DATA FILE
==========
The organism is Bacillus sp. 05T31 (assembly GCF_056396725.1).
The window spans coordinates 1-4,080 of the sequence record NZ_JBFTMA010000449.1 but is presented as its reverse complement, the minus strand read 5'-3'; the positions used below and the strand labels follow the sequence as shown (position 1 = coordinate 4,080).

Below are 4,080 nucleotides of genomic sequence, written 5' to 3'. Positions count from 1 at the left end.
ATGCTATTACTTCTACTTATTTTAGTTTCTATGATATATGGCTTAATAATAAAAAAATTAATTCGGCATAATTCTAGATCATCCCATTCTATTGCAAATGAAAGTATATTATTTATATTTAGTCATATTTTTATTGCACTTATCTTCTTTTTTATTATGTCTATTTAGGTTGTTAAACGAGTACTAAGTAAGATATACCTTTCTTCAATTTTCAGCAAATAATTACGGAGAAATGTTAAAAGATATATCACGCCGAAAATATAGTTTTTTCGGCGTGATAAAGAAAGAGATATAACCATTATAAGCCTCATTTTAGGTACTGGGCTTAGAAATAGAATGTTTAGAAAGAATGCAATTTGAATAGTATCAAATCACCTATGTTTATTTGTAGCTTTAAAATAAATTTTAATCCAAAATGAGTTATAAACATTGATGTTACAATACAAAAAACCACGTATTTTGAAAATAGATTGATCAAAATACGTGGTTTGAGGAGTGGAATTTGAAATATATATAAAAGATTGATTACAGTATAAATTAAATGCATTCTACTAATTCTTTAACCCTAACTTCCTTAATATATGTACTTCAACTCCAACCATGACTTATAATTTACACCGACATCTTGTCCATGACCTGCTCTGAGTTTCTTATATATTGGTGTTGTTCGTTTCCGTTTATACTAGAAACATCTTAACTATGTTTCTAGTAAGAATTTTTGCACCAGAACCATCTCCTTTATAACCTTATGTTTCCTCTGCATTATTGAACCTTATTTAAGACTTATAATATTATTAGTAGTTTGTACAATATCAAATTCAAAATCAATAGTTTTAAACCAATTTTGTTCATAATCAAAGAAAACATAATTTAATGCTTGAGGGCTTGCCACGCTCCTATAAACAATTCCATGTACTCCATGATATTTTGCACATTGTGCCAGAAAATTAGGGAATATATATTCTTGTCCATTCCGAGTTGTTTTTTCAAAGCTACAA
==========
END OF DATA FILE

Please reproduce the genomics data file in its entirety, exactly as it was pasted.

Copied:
The organism is Bacillus sp. 05T31 (assembly GCF_056396725.1).
The window spans coordinates 1-4,080 of the sequence record NZ_JBFTMA010000449.1 but is presented as its reverse complement, the minus strand read 5'-3'; the positions used below and the strand labels follow the sequence as shown (position 1 = coordinate 4,080).

Below are 4,080 nucleotides of genomic sequence, written 5' to 3'. Positions count from 1 at the left end.
ATGCTATTACTTCTACTTATTTTAGTTTCTATGATATATGGCTTAATAATAAAAAAATTAATTCGGCATAATTCTAGATCATCCCATTCTATTGCAAATGAAAGTATATTATTTATATTTAGTCATATTTTTATTGCACTTATCTTCTTTTTTATTATGTCTATTTAGGTTGTTAAACGAGTACTAAGTAAGATATACCTTTCTTCAATTTTCAGCAAATAATTACGGAGAAATGTTAAAAGATATATCACGCCGAAAATATAGTTTTTTCGGCGTGATAAAGAAAGAGATATAACCATTATAAGCCTCATTTTAGGTACTGGGCTTAGAAATAGAATGTTTAGAAAGAATGCAATTTGAATAGTATCAAATCACCTATGTTTATTTGTAGCTTTAAAATAAATTTTAATCCAAAATGAGTTATAAACATTGATGTTACAATACAAAAAACCACGTATTTTGAAAATAGATTGATCAAAATACGTGGTTTGAGGAGTGGAATTTGAAATATATATAAAAGATTGATTACAGTATAAATTAAATGCATTCTACTAATTCTTTAACCCTAACTTCCTTAATATATGTACTTCAACTCCAACCATGACTTATAATTTACACCGACATCTTGTCCATGACCTGCTCTGAGTTTCTTATATATTGGTGTTGTTCGTTTCCGTTTATACTAGAAACATCTTAACTATGTTTCTAGTAAGAATTTTTGCACCAGAACCATCTCCTTTATAACCTTATGTTTCCTCTGCATTATTGAACCTTATTTAAGACTTATAATATTATTAGTAGTTTGTACAATATCAAATTCAAAATCAATAGTTTTAAACCAATTTTGTTCATAATCAAAGAAAACATAATTTAATGCTTGAGGGCTTGCCACGCTCCTATAAACAATTCCATGTACTCCATGATATTTTGCACATTGTGCCAGAAAATTAGGGAATATATATTCTTGTCCATTCCGAGTTGTTTTTTCAAAGCTACAA